Evaluating package delivery crowdsourcing using location traces in different population densities

Ayelet Arditi, Eran Toch*

*Corresponding author for this work

Research output: Contribution to journalArticlepeer-review


Crowdsourcing package delivery is an emerging business activity that utilizes people's existing travel for delivering packages and mail. While crowdsourcing can address the growing need for faster and cheaper package delivery without deploying the system, it is unclear which types of local crowdsourcing can be effective and perform in urban, suburban, and rural areas. This study suggests a method for simulating package delivery architectures using anonymized mobile location traces, comparing prominent architectures, and elevating the success rates, duration periods, and other measures in different geographical locales. Based on a sample of 1.8 million cellular phone users in Israel, we show that both systems have performance challenges in areas with low population density. Our analysis also indicates that multi-hop architectures allow couriers to transfer packages to their destination by leaving them at intermediate stop points until the next courier picks them up, outperforming one-hop architectures, in which packets can be transferred between origin and destination stop points by one courier. We conclude the paper by discussing how mobility-based simulation methods can be used to assess the performance of mobile crowdsourcing systems before they are built.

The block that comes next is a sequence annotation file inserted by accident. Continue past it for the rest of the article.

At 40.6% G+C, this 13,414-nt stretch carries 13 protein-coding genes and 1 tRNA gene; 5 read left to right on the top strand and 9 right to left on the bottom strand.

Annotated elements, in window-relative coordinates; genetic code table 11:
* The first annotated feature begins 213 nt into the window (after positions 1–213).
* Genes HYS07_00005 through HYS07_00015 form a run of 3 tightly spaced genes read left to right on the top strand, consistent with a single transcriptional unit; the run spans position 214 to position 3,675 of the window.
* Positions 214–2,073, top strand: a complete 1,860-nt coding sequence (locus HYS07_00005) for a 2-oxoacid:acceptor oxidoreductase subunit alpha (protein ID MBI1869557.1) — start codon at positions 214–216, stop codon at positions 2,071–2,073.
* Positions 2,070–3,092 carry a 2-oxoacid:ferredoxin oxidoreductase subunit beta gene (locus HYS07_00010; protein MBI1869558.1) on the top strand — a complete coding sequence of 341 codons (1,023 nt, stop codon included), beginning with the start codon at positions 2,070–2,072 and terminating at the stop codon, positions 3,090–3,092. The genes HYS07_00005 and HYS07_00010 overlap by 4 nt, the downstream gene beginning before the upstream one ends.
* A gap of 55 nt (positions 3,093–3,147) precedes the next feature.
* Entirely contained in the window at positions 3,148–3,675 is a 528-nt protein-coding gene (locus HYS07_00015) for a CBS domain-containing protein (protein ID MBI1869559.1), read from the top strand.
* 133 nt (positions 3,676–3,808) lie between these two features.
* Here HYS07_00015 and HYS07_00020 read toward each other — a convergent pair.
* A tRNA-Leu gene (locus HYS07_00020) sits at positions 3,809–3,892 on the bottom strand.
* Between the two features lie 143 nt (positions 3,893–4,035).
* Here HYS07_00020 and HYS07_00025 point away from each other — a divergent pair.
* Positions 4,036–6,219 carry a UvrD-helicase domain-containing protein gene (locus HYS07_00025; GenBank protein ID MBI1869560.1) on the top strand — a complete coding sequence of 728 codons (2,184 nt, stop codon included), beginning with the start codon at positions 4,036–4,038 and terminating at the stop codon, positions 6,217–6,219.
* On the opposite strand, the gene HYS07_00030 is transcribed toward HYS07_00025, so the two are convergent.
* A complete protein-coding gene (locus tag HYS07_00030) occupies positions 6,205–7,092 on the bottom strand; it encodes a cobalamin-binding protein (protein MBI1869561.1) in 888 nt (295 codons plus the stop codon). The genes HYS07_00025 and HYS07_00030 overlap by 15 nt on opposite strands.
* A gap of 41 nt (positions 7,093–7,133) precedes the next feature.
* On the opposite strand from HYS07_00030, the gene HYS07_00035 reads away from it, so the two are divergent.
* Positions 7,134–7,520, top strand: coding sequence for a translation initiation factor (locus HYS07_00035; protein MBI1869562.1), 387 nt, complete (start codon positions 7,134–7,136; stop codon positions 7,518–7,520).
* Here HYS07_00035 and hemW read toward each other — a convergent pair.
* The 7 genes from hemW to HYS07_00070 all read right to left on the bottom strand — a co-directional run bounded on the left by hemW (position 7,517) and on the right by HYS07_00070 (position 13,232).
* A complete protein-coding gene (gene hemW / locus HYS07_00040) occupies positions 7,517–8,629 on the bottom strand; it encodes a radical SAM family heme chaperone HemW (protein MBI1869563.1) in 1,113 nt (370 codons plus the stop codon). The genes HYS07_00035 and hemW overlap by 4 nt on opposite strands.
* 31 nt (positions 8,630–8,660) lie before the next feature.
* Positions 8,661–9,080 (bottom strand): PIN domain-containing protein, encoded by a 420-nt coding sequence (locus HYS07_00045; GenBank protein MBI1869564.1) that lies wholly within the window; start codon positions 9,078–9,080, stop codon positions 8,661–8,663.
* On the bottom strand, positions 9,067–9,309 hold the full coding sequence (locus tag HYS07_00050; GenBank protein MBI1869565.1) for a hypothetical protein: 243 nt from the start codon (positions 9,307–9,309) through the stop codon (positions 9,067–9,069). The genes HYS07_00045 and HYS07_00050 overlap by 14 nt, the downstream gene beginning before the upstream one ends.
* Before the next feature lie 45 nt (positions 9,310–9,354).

Original languageEnglish
Article number101842
JournalComputers, Environment and Urban Systems
StatePublished - Sep 2022


  • Cellular mobility data
  • Crowdsourcing
  • Package delivery
  • Population density
  • Urban logistics


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